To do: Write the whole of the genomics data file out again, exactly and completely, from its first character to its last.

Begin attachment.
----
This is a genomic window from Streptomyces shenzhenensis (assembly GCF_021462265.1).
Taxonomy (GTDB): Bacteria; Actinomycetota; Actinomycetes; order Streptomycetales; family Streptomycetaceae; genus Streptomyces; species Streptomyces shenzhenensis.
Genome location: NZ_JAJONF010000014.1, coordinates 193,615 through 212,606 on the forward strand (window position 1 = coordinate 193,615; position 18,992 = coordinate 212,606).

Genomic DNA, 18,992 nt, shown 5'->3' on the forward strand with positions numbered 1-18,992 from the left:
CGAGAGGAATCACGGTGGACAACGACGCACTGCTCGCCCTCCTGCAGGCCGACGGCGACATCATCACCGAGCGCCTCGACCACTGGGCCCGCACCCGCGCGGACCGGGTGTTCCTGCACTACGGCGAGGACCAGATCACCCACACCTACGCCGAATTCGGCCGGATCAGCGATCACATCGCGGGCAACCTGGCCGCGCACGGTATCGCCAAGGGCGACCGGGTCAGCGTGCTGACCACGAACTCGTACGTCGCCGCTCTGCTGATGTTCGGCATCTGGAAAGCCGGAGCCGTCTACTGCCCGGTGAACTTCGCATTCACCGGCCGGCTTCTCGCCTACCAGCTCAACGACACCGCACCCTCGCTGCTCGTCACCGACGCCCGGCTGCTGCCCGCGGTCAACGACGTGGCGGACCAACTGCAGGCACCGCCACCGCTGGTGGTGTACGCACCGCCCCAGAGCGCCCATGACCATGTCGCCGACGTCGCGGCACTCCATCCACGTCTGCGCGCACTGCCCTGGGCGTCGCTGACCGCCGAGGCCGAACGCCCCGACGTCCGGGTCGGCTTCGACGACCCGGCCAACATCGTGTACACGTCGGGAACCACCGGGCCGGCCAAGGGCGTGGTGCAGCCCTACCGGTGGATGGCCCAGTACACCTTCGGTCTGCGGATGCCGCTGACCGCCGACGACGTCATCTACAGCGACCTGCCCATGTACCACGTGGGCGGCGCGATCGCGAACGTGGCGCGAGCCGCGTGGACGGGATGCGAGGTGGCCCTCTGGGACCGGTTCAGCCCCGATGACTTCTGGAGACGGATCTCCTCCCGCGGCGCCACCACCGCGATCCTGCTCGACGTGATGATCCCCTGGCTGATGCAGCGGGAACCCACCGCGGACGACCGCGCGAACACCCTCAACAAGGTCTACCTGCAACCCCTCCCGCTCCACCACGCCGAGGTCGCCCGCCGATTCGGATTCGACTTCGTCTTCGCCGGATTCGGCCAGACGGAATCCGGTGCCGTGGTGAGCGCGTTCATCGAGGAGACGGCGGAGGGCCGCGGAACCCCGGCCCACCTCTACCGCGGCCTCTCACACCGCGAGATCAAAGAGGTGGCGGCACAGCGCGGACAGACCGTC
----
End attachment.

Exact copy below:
This is a genomic window from Streptomyces shenzhenensis (assembly GCF_021462265.1).
Taxonomy (GTDB): Bacteria; Actinomycetota; Actinomycetes; order Streptomycetales; family Streptomycetaceae; genus Streptomyces; species Streptomyces shenzhenensis.
Genome location: NZ_JAJONF010000014.1, coordinates 193,615 through 212,606 on the forward strand (window position 1 = coordinate 193,615; position 18,992 = coordinate 212,606).

Genomic DNA, 18,992 nt, shown 5'->3' on the forward strand with positions numbered 1-18,992 from the left:
CGAGAGGAATCACGGTGGACAACGACGCACTGCTCGCCCTCCTGCAGGCCGACGGCGACATCATCACCGAGCGCCTCGACCACTGGGCCCGCACCCGCGCGGACCGGGTGTTCCTGCACTACGGCGAGGACCAGATCACCCACACCTACGCCGAATTCGGCCGGATCAGCGATCACATCGCGGGCAACCTGGCCGCGCACGGTATCGCCAAGGGCGACCGGGTCAGCGTGCTGACCACGAACTCGTACGTCGCCGCTCTGCTGATGTTCGGCATCTGGAAAGCCGGAGCCGTCTACTGCCCGGTGAACTTCGCATTCACCGGCCGGCTTCTCGCCTACCAGCTCAACGACACCGCACCCTCGCTGCTCGTCACCGACGCCCGGCTGCTGCCCGCGGTCAACGACGTGGCGGACCAACTGCAGGCACCGCCACCGCTGGTGGTGTACGCACCGCCCCAGAGCGCCCATGACCATGTCGCCGACGTCGCGGCACTCCATCCACGTCTGCGCGCACTGCCCTGGGCGTCGCTGACCGCCGAGGCCGAACGCCCCGACGTCCGGGTCGGCTTCGACGACCCGGCCAACATCGTGTACACGTCGGGAACCACCGGGCCGGCCAAGGGCGTGGTGCAGCCCTACCGGTGGATGGCCCAGTACACCTTCGGTCTGCGGATGCCGCTGACCGCCGACGACGTCATCTACAGCGACCTGCCCATGTACCACGTGGGCGGCGCGATCGCGAACGTGGCGCGAGCCGCGTGGACGGGATGCGAGGTGGCCCTCTGGGACCGGTTCAGCCCCGATGACTTCTGGAGACGGATCTCCTCCCGCGGCGCCACCACCGCGATCCTGCTCGACGTGATGATCCCCTGGCTGATGCAGCGGGAACCCACCGCGGACGACCGCGCGAACACCCTCAACAAGGTCTACCTGCAACCCCTCCCGCTCCACCACGCCGAGGTCGCCCGCCGATTCGGATTCGACTTCGTCTTCGCCGGATTCGGCCAGACGGAATCCGGTGCCGTGGTGAGCGCGTTCATCGAGGAGACGGCGGAGGGCCGCGGAACCCCGGCCCACCTCTACCGCGGCCTCTCACACCGCGAGATCAAAGAGGTGGCGGCACAGCGCGGACAGACCGTC